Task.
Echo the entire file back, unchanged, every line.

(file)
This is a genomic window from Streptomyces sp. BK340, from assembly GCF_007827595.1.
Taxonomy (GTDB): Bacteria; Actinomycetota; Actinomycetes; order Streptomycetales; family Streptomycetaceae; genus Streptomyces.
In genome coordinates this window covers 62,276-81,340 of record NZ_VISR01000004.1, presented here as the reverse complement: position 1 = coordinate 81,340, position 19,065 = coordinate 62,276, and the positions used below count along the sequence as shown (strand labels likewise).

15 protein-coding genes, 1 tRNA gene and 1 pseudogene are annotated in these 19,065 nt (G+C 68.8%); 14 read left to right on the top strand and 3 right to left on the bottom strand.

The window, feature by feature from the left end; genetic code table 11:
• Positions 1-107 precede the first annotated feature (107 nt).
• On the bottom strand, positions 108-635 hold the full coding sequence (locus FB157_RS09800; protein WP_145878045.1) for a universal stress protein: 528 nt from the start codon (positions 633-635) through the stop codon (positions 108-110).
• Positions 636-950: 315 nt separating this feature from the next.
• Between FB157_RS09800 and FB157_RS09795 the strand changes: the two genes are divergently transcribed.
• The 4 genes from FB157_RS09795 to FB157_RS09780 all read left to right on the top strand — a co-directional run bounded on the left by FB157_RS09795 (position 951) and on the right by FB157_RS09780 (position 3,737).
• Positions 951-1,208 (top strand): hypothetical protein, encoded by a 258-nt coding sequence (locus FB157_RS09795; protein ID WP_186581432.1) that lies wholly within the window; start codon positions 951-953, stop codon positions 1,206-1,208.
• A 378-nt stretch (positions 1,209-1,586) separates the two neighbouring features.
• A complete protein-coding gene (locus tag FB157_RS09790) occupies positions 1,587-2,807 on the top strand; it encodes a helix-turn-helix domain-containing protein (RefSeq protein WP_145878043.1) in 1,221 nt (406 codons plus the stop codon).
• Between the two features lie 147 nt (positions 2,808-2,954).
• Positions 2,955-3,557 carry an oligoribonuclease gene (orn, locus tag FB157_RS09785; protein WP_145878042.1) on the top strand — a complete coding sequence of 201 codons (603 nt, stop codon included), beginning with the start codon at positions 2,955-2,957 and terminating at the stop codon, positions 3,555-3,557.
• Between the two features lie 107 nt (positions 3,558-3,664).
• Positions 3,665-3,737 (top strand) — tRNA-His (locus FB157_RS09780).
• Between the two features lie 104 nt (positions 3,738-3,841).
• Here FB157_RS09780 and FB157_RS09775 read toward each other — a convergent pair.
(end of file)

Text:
This is a genomic window from Streptomyces sp. BK340, from assembly GCF_007827595.1.
Taxonomy (GTDB): Bacteria; Actinomycetota; Actinomycetes; order Streptomycetales; family Streptomycetaceae; genus Streptomyces.
In genome coordinates this window covers 62,276-81,340 of record NZ_VISR01000004.1, presented here as the reverse complement: position 1 = coordinate 81,340, position 19,065 = coordinate 62,276, and the positions used below count along the sequence as shown (strand labels likewise).

15 protein-coding genes, 1 tRNA gene and 1 pseudogene are annotated in these 19,065 nt (G+C 68.8%); 14 read left to right on the top strand and 3 right to left on the bottom strand.

The window, feature by feature from the left end; genetic code table 11:
• Positions 1-107 precede the first annotated feature (107 nt).
• On the bottom strand, positions 108-635 hold the full coding sequence (locus FB157_RS09800; protein WP_145878045.1) for a universal stress protein: 528 nt from the start codon (positions 633-635) through the stop codon (positions 108-110).
• Positions 636-950: 315 nt separating this feature from the next.
• Between FB157_RS09800 and FB157_RS09795 the strand changes: the two genes are divergently transcribed.
• The 4 genes from FB157_RS09795 to FB157_RS09780 all read left to right on the top strand — a co-directional run bounded on the left by FB157_RS09795 (position 951) and on the right by FB157_RS09780 (position 3,737).
• Positions 951-1,208 (top strand): hypothetical protein, encoded by a 258-nt coding sequence (locus FB157_RS09795; protein ID WP_186581432.1) that lies wholly within the window; start codon positions 951-953, stop codon positions 1,206-1,208.
• A 378-nt stretch (positions 1,209-1,586) separates the two neighbouring features.
• A complete protein-coding gene (locus tag FB157_RS09790) occupies positions 1,587-2,807 on the top strand; it encodes a helix-turn-helix domain-containing protein (RefSeq protein WP_145878043.1) in 1,221 nt (406 codons plus the stop codon).
• Between the two features lie 147 nt (positions 2,808-2,954).
• Positions 2,955-3,557 carry an oligoribonuclease gene (orn, locus tag FB157_RS09785; protein WP_145878042.1) on the top strand — a complete coding sequence of 201 codons (603 nt, stop codon included), beginning with the start codon at positions 2,955-2,957 and terminating at the stop codon, positions 3,555-3,557.
• Between the two features lie 107 nt (positions 3,558-3,664).
• Positions 3,665-3,737 (top strand) — tRNA-His (locus FB157_RS09780).
• Between the two features lie 104 nt (positions 3,738-3,841).
• Here FB157_RS09780 and FB157_RS09775 read toward each other — a convergent pair.